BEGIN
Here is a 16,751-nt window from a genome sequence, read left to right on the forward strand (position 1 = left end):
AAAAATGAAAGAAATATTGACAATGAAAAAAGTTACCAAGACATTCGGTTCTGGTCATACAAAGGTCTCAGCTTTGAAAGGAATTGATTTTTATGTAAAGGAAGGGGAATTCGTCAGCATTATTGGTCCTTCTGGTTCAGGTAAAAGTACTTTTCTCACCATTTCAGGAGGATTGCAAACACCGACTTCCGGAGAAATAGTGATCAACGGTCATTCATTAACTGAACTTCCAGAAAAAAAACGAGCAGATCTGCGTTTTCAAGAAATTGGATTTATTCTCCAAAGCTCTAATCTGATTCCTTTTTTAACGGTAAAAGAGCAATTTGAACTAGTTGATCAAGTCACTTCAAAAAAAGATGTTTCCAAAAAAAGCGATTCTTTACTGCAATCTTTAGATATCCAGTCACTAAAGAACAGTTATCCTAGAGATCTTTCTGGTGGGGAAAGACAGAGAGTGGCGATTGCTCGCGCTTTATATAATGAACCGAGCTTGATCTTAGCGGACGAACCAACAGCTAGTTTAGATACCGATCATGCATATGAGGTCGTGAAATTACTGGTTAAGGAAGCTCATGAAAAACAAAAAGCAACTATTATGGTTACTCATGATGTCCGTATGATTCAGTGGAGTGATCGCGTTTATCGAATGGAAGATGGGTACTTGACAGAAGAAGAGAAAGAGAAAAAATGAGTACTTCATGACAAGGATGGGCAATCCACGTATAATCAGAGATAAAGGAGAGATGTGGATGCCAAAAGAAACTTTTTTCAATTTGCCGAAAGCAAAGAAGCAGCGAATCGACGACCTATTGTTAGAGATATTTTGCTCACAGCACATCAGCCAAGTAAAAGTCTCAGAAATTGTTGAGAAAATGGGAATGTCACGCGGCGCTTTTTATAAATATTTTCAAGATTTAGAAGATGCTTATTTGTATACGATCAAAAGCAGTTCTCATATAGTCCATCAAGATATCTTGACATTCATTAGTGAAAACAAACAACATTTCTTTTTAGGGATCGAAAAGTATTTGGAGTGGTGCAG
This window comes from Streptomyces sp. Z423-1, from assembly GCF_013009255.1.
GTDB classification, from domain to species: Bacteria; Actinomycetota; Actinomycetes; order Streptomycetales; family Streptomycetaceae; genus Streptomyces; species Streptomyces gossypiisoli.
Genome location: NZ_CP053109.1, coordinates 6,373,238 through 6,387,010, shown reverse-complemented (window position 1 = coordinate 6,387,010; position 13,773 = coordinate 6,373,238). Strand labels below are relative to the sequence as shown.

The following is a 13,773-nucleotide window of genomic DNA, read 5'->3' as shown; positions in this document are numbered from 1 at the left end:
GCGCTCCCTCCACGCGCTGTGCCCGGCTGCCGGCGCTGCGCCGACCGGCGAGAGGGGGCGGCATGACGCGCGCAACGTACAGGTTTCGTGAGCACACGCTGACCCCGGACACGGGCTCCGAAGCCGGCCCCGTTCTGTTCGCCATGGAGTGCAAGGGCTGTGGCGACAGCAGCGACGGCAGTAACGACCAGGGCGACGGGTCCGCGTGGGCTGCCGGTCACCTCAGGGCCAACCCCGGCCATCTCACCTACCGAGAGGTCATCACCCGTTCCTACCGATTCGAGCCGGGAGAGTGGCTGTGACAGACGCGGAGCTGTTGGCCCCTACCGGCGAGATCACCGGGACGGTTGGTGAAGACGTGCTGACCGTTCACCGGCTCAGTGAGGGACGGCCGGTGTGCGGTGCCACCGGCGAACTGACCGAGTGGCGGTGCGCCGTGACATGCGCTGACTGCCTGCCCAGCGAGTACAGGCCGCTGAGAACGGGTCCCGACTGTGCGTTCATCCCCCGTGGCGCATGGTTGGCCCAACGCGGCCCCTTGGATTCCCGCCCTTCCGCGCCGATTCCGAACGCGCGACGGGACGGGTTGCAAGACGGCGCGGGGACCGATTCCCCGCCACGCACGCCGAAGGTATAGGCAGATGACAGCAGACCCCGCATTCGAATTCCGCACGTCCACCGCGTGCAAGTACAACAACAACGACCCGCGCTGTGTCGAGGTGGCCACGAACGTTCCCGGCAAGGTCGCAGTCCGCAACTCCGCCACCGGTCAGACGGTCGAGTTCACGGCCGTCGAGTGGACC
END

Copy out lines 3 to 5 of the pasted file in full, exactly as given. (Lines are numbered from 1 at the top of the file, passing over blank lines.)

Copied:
This window comes from Streptomyces sp. Z423-1, from assembly GCF_013009255.1.
GTDB classification, from domain to species: Bacteria; Actinomycetota; Actinomycetes; order Streptomycetales; family Streptomycetaceae; genus Streptomyces; species Streptomyces gossypiisoli.
Genome location: NZ_CP053109.1, coordinates 6,373,238 through 6,387,010, shown reverse-complemented (window position 1 = coordinate 6,387,010; position 13,773 = coordinate 6,373,238). Strand labels below are relative to the sequence as shown.